The Crown of the Year
Clouds and sunshine, wind and showers, blossoms in the trees, grass in the fields, swallows by the ponds, snakes in the hedgerows, nightingales in the thickets, and cuckoos everywhere !
A Spring Programme arranged by G. Dewi ROBERTS
The plot is founded on a well-known Sicilian story of village life, and is in one act, without change of scene. It begins with a serenade, sung before the curtain rises. Turiddu, the singer, and Lola, to whom it is addressed, had been sweethearts, but when Turiddu went off soldiering the inconstant Lola had married Alfio, a wagoner.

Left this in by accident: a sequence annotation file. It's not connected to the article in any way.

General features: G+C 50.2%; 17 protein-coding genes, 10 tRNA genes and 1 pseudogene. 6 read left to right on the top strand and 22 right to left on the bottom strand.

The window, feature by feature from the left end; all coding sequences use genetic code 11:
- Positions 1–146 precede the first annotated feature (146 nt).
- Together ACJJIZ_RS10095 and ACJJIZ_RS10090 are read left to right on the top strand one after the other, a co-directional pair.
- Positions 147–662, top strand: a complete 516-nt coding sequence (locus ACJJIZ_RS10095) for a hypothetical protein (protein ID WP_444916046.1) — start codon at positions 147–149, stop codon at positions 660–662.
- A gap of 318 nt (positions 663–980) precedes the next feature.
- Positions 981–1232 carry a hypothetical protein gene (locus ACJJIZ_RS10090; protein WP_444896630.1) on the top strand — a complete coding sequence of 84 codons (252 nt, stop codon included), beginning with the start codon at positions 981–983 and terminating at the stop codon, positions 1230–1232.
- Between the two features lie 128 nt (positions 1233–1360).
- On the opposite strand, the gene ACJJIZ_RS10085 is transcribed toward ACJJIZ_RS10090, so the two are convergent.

The curtain rises on a village in holiday mood. It is Easter morning, and, while some are bound for church, others are clearly bent on pleasure. Gradually the villagers go off, until only Lucia, Turiddu's mother, and Santuzza, a village girl, are left. Santuzza feels she dare not enter the church, and to Lucia she confesses her griefs. When Turiddu came back and found Lola married to another, he had turned to Santuzza for consolation, but now has deserted her in her need. Lucia promises to help. Turiddu comes in, on his way to church, and Santuzza reproaches him bitterly, begging him to return to her. But just then Lola passes, and Turiddu roughly throws Santuzza from him to follow Lola into the church. As Santuzza raises herself from the ground, Alfio comes on the scene, looking for his wife Lola. Hurt by Turiddu's heedless treatment of her, Santuzza pours out the whole story of Lola's infidelity, and Alfio vows vengeance. They go off together, and while the stage remains empty the Intermezzo is played, which must be one of the three or four best-known pieces of music in existence. As it dies away, people come out of church, and Turiddu invites his friends to drink with him at his mother's wine-shop. His drinking song is another very popular number. Alfio joins them, and Turiddu asks him to drink, but he refuses. The women scent the coming tragedy and carry off Lola, as Alfio issues his challenge to Turiddu. Alfio goes off to the place appointed for the duel. Turiddu seeks his mother and bids her farewell, asking her to watch over Santuzza if he should not return, and he, too, goes off. Santuzza rushes in and flings herself into Lucia's arms, and the crowd comes back, seething with excitement. From the distance voices are heard and a sudden cry that Turiddu is killed, and, as the two women fall fainting, the curtain is quickly lowered.
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